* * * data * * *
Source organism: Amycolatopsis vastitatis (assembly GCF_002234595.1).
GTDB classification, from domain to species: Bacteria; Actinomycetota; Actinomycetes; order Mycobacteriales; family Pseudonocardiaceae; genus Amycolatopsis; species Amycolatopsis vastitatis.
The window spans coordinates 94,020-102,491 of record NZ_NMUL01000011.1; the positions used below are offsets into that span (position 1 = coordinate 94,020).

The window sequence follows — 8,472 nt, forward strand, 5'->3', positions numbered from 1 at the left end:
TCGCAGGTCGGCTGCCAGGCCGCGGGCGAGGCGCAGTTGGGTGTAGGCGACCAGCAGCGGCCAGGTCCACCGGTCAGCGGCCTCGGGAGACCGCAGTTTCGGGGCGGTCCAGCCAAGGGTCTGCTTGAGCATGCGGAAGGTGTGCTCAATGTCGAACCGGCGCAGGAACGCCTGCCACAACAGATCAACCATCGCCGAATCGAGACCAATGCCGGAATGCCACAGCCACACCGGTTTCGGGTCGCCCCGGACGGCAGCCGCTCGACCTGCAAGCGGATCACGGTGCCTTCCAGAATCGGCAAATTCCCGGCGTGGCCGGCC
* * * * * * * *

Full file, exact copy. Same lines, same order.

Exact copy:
Source organism: Amycolatopsis vastitatis (assembly GCF_002234595.1).
GTDB classification, from domain to species: Bacteria; Actinomycetota; Actinomycetes; order Mycobacteriales; family Pseudonocardiaceae; genus Amycolatopsis; species Amycolatopsis vastitatis.
The window spans coordinates 94,020-102,491 of record NZ_NMUL01000011.1; the positions used below are offsets into that span (position 1 = coordinate 94,020).

The window sequence follows — 8,472 nt, forward strand, 5'->3', positions numbered from 1 at the left end:
TCGCAGGTCGGCTGCCAGGCCGCGGGCGAGGCGCAGTTGGGTGTAGGCGACCAGCAGCGGCCAGGTCCACCGGTCAGCGGCCTCGGGAGACCGCAGTTTCGGGGCGGTCCAGCCAAGGGTCTGCTTGAGCATGCGGAAGGTGTGCTCAATGTCGAACCGGCGCAGGAACGCCTGCCACAACAGATCAACCATCGCCGAATCGAGACCAATGCCGGAATGCCACAGCCACACCGGTTTCGGGTCGCCCCGGACGGCAGCCGCTCGACCTGCAAGCGGATCACGGTGCCTTCCAGAATCGGCAAATTCCCGGCGTGGCCGGCC